EDT Transmission Service

Treat your automatic transmission to a deep clean!

EDT Automotive is complementing its fuel-saving and emissions-reducing engine decontamination equipment with a machine specifically designed for automatic transmission vehicles.
Building on the same award-winning principle as the EDT Engine Cleaner, the newly launched auto transmission machine removes accumulated contaminants that build up over time. The machine undertakes auto transmission fluid exchanges, removing old fluid, flushing the auto box through with a bespoke cleaner and conditioner and then replenishing it with new fluid – all automatically.
The machine also has a similarly dramatic impact on vehicles as the EDT Engine Cleaner: auto gear changes are far smoother, power delivery is improved and there are significant fuel-saving benefits.
With such technology presenting garages with an opportunity to take advantage of an as-yet untapped market, EDT Automotive believe that this unique service will be an easy sell to customers, with the long-term benefits to a vehicle’s health far outweighing the initial outlay for a treatm ent.
“Some transmissions are £7-8,000: replacing a damaged one can cost more than an engine. There’s no cheap way of fixing them”, said David Holmes, Managing Director at EDT Automotive.
“With a standard automatic transmission fluid change, you’d be
lucky if you get 60 per cent of the oil changed, so you’re always working on 40 per cent contaminated oil. With what we’re bring to the market, the minimum it’s going to change is 90 per cent.

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Electric Cars the facts that the public don't know

Cobalt supplies
However, a recent report suggested that the UK’s electric cars will need twice the world’s supply of cobalt.

UK demand for EV batteries will require almost the total amount of neodymium produced globally each year, three quarter’s of the world’s lithium, and “at least half” of the world’s copper.

Materials necessary to replace the two billion cars in the world would require four times the UK’s total annual electrical output.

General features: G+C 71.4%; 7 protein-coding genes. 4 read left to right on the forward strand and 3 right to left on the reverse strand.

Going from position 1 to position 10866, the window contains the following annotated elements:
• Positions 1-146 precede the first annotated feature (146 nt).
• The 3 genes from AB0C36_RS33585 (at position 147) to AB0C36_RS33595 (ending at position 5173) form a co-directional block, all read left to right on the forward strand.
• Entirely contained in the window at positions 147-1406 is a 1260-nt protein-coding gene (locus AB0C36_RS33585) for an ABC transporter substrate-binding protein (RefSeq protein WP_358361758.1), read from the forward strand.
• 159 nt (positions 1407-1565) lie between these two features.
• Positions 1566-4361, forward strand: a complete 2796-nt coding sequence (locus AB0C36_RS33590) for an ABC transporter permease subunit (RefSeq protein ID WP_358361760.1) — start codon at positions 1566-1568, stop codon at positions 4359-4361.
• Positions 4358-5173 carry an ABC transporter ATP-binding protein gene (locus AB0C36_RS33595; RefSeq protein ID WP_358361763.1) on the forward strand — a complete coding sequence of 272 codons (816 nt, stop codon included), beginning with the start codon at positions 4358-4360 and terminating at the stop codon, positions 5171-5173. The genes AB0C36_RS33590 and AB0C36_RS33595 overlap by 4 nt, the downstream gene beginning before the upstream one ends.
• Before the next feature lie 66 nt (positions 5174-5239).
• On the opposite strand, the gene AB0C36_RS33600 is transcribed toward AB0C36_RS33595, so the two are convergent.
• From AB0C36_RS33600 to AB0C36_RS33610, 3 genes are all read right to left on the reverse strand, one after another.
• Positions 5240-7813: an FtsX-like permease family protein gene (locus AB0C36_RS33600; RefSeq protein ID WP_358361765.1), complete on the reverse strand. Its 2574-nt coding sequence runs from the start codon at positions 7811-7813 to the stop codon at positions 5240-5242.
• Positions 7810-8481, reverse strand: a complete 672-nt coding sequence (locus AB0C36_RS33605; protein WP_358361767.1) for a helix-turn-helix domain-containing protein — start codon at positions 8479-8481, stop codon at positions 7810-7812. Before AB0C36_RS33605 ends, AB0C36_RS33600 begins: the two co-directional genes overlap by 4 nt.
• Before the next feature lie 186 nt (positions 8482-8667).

But why does need a team of scientists to raise the red flag?

In 2013 it was reported that the UK very nearly suffered a national black-out, with just a four per cent reserve of electricity, and the National Grid urged businesses to limit their electricity needs.

Enappsys, which monitors wholesale electricity market data, suggest that the grid had an even more difficult job keeping the lights on last year, when it took new emergency measures to increase supplies with electricity sourced from abroad.

So, my first question is where does the future EV electricity supply come from?

And, what we do with the end of life batteries?

The European Union and China has already introduced regulations which make vehicle manufacturers responsible for recycling batteries.

There is still a question, however, over whether or not manufacturers will use recycled materials due to liability fears.

Many tyre manufacturers, for example, are still reluctant to use recycled rubber.

So, what do we do with these discarded batteries?

For me, these two questions need to be answered before I wholeheartedly embrace EVs as the long term future of cars.

Do you believe electric vehicles are the future? Share your comments below.
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I think instead of totalling relying on electric which the UK couldn’t sustain, they should concentrate on improving self charging hybrids. O% emissions and no drain on the National Grid. Best of both worlds and achievable.

Electric was OK for milk carts, the emissions from petrol vehicles seems to be falling with stop start helping.

Bentley booked in for A/C inoperative after being supposedly serviced and rectified by a well known fast fit chain last week.Stopped working within a week.Initial checks carried out to find a port valve leaking,replaced valve,filled with gas and rechecked all functioning correctly. ... See MoreSee Less